Battery powered Arduino resets when bumped

Thread Starter

Griffin5335

Joined Sep 12, 2018
6
I am building a prototype that uses 100 ws2812b LEDs controlled by an Arduino Nano. The circuit is powered by an 18650 battery, I believe the power is getting interrupted when the device is bumped or dropped causing the Arduino to reset and the program to restart. I think this is happening either due to the spring in the battery holder deflecting slightly when bumped causing a momentary disconnect or the switch on the device is sensitive causing a power interruption. I tried adding a capacitor to help supply power temporarily durring these quick interruptions but that didnt seem to work. Any suggestions are appreciated.
 

gramps

Joined Dec 8, 2014
86
I'll assume that by "a capacitor", you mean an electrolytic capacitor of maybe 470+ mfd.
Check your Nano for cracks on the board, loose wiring, bad solder joints, etc.
Substitute a different Nano to see if the issue is resolved.


Is your design still on a breadboard?
 

KeithWalker

Joined Jul 10, 2017
3,135
I am building a prototype that uses 100 ws2812b LEDs controlled by an Arduino Nano. The circuit is powered by an 18650 battery, I believe the power is getting interrupted when the device is bumped or dropped causing the Arduino to reset and the program to restart. I think this is happening either due to the spring in the battery holder deflecting slightly when bumped causing a momentary disconnect or the switch on the device is sensitive causing a power interruption. I tried adding a capacitor to help supply power temporarily durring these quick interruptions but that didnt seem to work. Any suggestions are appreciated.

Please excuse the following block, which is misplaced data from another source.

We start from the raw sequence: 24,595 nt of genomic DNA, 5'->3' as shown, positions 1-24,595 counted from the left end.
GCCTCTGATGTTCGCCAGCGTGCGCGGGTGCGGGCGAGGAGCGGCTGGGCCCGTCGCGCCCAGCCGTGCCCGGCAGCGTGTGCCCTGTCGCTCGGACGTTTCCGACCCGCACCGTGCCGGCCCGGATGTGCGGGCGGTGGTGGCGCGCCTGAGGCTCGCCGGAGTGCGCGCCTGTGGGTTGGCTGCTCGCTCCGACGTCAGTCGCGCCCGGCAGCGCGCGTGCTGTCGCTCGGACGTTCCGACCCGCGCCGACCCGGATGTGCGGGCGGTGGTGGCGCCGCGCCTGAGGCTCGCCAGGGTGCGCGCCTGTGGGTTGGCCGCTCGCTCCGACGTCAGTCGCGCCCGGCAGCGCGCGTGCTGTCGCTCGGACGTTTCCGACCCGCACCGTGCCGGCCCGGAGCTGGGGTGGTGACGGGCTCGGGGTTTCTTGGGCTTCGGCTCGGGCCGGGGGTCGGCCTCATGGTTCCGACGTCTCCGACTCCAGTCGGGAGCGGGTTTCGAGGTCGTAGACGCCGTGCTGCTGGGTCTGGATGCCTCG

Solder the battery connections in place.
 

Thread Starter

Griffin5335

Joined Sep 12, 2018
6
Thanks for the reply, yes i did use an electrolytic capacitor of 470 mfd. Was as that a reasonable idea? I have the capacitor wired in parallel with the circuit just like i would a battery, should it instead be wired inline in series on the + lead? No i have a fairly presentable functional prototype, not on breadboard, it just resets when you smack it hard or graze the power switch.



I'll assume that by "a capacitor", you mean an electrolytic capacitor of maybe 470+ mfd.
Check your Nano for cracks on the board, loose wiring, bad solder joints, etc.
Substitute a different Nano to see if the issue is resolved.


Is your design still on a breadboard?
 

Thread Starter

Griffin5335

Joined Sep 12, 2018
6
Haha, well im not abusing it too hard and it is in a secure housing. But this thing is a toy and its prone to be dropped or endure a couple bumps. Nothing too crazy. I misspoke when i said it has 100 leds, im working on multiple projects. This one only uses 36 LEDs. Why didnt my capacitor idea work? I would have thought this would supply power for a short time after power is cut off.

Try a more robust power switch. And stop mistreating your poor Nano by thumping/dropping it :).
 

AlbertHall

Joined Jun 4, 2014
12,384